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Posted to bioRxiv 13 Sep 2019

Lipidomics analysis of juveniles’ blue mussels (Mytilus edulis L. 1758), a key economic and ecological species.
91 downloads biochemistry

Vincenzo Alessandro Laudicella, Christine Beveridge, Stefano Carboni, Sofia Cota Franco, Mary K Doherty, Nina Long, Elaine Mitchell, Michelle S. Stanley, Philip D. Whitfield, Adam D. Hughes

Blue mussels (Mytilus edulis L.) are important components of coastal ecosystems functioning through benthopelagic coupling and ecosystem engineering. At the same time, mussel production is central in the economy of coastal areas. Therefore, understanding their nutritional, physiological and metabolic processes at key life stages is important for their management, both within food production systems and in wild populations. Lipids are crucial molecules for bivalve growth, but their diversity and roles have been considered from fatty acid (FA) perspective. In this paper, we applied lipidomics to bivalve nutrition. Lipidomics provides a holistic perspective on lipid patterns; by examining the lipidome, important physiological information can be acquired. Here, we use controlled laboratory experiments to elucidate the responses to changes in the diet of newly settled mussels juveniles, one of the most critical life stages. The diets considered in this study are single strains diet of Cylindrotheca fusiformis CCAP 1017/2 – CYL, Isochrysis galbana CCAP 927/1– ISO, Monodopsis subterranean CCAP 848/1 – MONO, Nannochloropsis oceanica CCAP 849/10– NANNO and a commercial algae paste –SP. The diets had a significant effect on spat GR and WI, and according to their efficacy resulted ranked as follows: ISO>NANNO/CYL>SP>MONO. Spat FA composition and neutral lipid content (principally triacylglycerols - TG), were influenced by the diets. Furthermore, untargeted lipidomics also showed shifts in several phospholipid species, with changes related to the essential PUFA available from the diet. TG content, neutral lipids and several TG and FA species were correlated (Spearman R2>0.8 FDR p<0.05) with spat WI, suggesting their possible application as markers of mussel juvenile condition. The availability of dietary essential PUFA deeply modified the spat lipidome both for neutral and for polar lipids. This change in the lipidome could have major impacts on their ecology and their production for food.

1946: Mutational mimics of allosteric effectors: a genome editing design to validate allosteric drug targets
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Posted to bioRxiv 09 May 2019

Mutational mimics of allosteric effectors: a genome editing design to validate allosteric drug targets
91 downloads biochemistry

Qingling Tang, Maria T Villar, Antonio Artigues, John P. Thyfault, Udayan Apte, Hao Zhu, Kenneth R. Peterson, Aron W. Fenton

Development of drugs that allosterically regulate enzyme functions to treat disease is a costly venture. Screening mutations that mimic allosteric effectors in vitro will identify therapeutic regulatory targets enhancing the likelihood of developing a disease treatment at a reasonable cost. We demonstrate the potential of this approach utilizing human liver pyruvate kinase (hLPYK) as a model. Inhibition of hLPYK was the first desired outcome of our screen. We identified individual point mutations that: 1) mimicked allosteric inhibition by alanine, 2) mimicked inhibition by protein phosphorylation, and 3) prevented binding of fructose-1,6-bisphosphate (Fru-1,6-BP). Our second desired screening outcome was activation of hLPYK. We identified individual point mutations that: 1) prevented hLPYK from binding alanine, the allosteric inhibitor, 2) prevented inhibitory protein phosphorylation, or 3) mimicked allosteric activation by Fru-1,6-BP. Combining the three activating point mutations produced a constitutively activated enzyme that was unresponsive to regulators. Expression of a mutant hLPYK transgene containing these three mutations in a mouse model was not lethal. Thus, mutational mimics of allosteric effectors will be useful to confirm whether allosteric activation of hLPYK will control glycolytic flux in the diabetic liver to reduce hepatic glucose production and, in turn, reduce or prevent hyperglycemia.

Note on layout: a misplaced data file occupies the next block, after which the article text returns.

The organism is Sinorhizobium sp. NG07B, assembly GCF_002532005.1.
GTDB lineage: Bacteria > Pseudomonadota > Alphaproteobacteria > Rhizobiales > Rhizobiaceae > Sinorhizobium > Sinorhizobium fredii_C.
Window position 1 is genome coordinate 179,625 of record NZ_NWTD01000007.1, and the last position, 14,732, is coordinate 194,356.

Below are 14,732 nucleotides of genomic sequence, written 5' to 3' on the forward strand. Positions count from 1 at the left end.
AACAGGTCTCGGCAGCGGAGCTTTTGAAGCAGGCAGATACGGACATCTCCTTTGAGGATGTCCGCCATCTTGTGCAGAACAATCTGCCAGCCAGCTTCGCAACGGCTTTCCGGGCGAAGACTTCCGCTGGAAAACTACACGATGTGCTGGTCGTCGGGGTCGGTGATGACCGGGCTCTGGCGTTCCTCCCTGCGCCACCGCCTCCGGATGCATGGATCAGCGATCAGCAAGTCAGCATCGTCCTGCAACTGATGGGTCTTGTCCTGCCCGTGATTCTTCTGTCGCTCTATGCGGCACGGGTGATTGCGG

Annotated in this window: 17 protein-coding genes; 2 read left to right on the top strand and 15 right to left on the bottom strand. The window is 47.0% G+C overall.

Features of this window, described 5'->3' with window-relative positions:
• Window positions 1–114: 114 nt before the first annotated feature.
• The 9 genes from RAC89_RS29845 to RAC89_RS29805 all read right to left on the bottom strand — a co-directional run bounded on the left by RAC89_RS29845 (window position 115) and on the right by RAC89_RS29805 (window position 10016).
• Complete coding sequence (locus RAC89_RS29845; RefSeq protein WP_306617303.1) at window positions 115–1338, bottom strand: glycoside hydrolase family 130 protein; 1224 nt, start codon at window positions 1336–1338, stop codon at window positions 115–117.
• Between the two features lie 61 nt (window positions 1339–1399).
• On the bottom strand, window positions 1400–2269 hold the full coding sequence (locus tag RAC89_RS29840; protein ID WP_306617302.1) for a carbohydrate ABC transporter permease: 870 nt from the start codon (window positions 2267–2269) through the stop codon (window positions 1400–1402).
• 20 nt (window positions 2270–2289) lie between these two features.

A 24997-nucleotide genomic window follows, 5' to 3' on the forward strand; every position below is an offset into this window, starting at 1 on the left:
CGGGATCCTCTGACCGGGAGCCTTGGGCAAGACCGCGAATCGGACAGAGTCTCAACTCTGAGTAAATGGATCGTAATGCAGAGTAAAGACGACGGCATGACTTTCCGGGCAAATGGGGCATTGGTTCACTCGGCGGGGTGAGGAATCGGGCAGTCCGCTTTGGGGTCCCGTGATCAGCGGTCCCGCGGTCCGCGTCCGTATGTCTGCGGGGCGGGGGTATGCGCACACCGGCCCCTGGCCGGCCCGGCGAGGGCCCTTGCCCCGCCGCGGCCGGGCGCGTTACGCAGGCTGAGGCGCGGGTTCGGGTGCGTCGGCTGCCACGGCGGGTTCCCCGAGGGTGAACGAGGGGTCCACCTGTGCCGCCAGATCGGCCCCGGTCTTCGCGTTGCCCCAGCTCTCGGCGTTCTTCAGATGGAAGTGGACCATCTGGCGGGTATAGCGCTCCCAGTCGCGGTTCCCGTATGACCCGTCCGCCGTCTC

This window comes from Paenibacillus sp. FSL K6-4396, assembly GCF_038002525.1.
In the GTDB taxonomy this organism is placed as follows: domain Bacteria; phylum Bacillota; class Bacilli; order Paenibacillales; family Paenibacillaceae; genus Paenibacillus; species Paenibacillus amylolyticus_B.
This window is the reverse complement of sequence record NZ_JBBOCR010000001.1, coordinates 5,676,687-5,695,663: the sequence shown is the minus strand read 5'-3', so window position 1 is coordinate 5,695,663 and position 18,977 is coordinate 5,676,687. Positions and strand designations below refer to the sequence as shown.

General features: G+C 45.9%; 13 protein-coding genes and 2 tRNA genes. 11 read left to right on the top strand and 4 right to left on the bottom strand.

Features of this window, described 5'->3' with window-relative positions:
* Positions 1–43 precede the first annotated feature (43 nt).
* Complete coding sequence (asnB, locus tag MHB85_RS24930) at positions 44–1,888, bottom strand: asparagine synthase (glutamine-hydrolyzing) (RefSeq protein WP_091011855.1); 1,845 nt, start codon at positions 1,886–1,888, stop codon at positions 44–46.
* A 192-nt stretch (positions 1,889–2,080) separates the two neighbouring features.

1947: Structural analysis of nonapeptides derived from elastin
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Posted to bioRxiv 07 Dec 2019

Structural analysis of nonapeptides derived from elastin
90 downloads biochemistry

B Hernandez, JM Crowet, J Thiery, SG Kruglik, N Belloy, S Baud, M Dauchez, L Debelle

Elastin-derived peptides are released from the extracellular matrix remodeling by numerous proteases and seem to regulate many biological processes, notably cancer progression. The canonical elastin peptide is VGVAPG which harbors the XGXXPG consensus pattern allowing interaction with the elastin receptor complex located at the surface of cells. Besides these elastokines, another class of peptides has been identified. This group of bioactive elastin peptides presents the XGXPGXGXG consensus sequence but the reason for their bioactivity remains unexplained. In order to better understand their nature and structure-function relationships, herein we searched the current databases for this nonapeptide motif and observed that the XGXPGXGXG elastin peptides define a specific group of tandemly repeated patterns. Further, we focused on four tandemly repeated human elastin nonapeptides, i.e. AGIPGLGVG, VGVPGLGVG, AGVPGLGVG and AGVPGFGAG. These peptides were analysed by means of optical spectroscopies and molecular dynamics. UV-circular dichroism and Raman spectra are consistent with a conformational equilibrium between beta-turn, beta-strand and random chain secondary elements in aqueous media. This equilibrium was found to be concentration-independent. Quantitative analysis of their conformations suggested that turns corresponded to half of the total population of structural elements while the remaining half was equally distributed between beta-strand and unordered chains. These distributions were confirmed by molecular dynamics simulations. Altogether, our data suggest that these peptides harbor a type II beta-turn located in their central part. We hypothesize that this structural element could explain their specific bioactivity.